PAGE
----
Listen, Google Translate isn't terrible in a pinch. If you need to quickly work out how to say "sandwich" in German, it'll do. Unfortunately, Tabletop Simulator developer Berserk discovered the hard way that you can't replace a full localisation team with Google's web tool.
Last week's update claimed to bump the number of supported languages in the table-flipper up to 29. But non-anglophone players quickly discovered this claim came with a massive caveat—namely, that the new translations seemed to have been hastily thrown together using Google Translate, with disastrous results.
Words, shockingly, often have several meanings. Without wider context, Google Translate turns the game of Go into "Aller" (to go) in French, while lead designer credits suddenly suggest a man made out of Lead.
Press Z to Bread pic.twitter.com/MTbjof36BbJanuary 30, 2021
The rushed job doesn't just apply to the words, either—in some cases, the game's UI doesn't accommodatetw for the change in wordcount that comes with direct translation.
Wow, this looks so cool. I love your new user interface. Totally radical! pic.twitter.com/CUzeBDcXRuJanuary 30, 2021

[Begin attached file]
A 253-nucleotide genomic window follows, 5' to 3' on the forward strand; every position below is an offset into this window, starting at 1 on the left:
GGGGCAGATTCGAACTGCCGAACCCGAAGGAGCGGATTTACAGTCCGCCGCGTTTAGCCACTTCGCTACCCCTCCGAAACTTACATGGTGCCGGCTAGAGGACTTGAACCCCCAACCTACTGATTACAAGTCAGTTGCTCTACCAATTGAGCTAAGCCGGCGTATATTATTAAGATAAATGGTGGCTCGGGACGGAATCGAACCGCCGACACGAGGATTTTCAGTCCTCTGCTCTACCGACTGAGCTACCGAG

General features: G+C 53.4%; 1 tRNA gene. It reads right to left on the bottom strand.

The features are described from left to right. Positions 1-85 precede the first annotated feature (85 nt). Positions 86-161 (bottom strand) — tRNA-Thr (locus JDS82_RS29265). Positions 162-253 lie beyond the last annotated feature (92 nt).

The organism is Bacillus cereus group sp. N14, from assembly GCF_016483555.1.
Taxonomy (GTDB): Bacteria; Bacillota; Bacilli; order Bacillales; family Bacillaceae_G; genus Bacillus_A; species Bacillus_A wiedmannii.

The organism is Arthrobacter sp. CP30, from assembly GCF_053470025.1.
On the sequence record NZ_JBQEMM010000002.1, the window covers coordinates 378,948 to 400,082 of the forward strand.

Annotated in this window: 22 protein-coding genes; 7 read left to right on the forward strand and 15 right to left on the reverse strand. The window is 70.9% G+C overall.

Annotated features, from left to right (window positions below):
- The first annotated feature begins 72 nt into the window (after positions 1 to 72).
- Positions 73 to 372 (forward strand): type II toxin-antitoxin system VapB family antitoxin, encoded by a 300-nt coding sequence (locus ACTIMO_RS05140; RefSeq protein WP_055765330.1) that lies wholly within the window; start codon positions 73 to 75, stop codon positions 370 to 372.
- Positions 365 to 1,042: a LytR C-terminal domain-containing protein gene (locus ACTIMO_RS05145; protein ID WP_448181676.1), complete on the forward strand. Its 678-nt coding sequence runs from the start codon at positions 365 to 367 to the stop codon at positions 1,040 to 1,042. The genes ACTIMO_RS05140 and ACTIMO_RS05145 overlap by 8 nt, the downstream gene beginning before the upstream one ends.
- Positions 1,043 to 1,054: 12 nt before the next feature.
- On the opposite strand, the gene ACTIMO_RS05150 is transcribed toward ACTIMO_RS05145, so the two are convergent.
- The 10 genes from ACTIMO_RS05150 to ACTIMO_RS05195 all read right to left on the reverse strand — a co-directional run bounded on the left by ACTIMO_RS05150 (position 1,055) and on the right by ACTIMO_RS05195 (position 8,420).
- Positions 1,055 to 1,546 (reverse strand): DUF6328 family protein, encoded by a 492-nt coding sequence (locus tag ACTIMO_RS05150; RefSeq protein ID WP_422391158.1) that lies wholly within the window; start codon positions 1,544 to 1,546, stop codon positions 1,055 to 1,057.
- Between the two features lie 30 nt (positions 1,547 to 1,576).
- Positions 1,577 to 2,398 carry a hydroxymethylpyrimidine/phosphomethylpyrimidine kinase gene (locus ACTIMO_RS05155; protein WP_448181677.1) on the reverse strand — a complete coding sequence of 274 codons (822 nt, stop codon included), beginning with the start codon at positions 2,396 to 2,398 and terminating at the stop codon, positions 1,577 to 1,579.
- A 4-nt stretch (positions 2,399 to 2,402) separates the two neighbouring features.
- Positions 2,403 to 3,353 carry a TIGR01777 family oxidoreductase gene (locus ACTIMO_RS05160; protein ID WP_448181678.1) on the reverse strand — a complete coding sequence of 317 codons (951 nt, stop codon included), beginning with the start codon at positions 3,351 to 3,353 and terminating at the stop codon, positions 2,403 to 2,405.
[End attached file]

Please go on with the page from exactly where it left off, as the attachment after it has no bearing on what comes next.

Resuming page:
Responding to the backlash, Berserk explained that using Google Translate to localise the game was the "only feasible solution" for a team of its size. Rather than only supporting a handful of the more popular languages, the studio felt some jank was a worthwhile trade-off to bring the game to more regions. Unfortunately, fans report that some translations, such as Polish, are practically unusable.
"No one can understand what's happening on screen," wrote one response. "No translation would be better than this. This is so disrespectful towards your players."
Granted, the update also included support for Steam Workshop localisations, and Berserk stressed that "great progress" has been made in improving translations this way. Community translations are a fairly common solution for teams that don't have the manpower to localise, but this practice has increasingly come under scrutiny for offloading labour onto unpaid fans.
Even indie darling Hades was criticised for its community translation efforts. Supergiant head Greg Kasavin did eventually clarify that contributors were paid for their work, writing: "Our community translators provided labor that directly contributed to the content and quality of the game (plus their efforts helped turn around feedback we were getting about our translations in many languages); thus we felt it was necessary to offer to compensate and credit them for their work."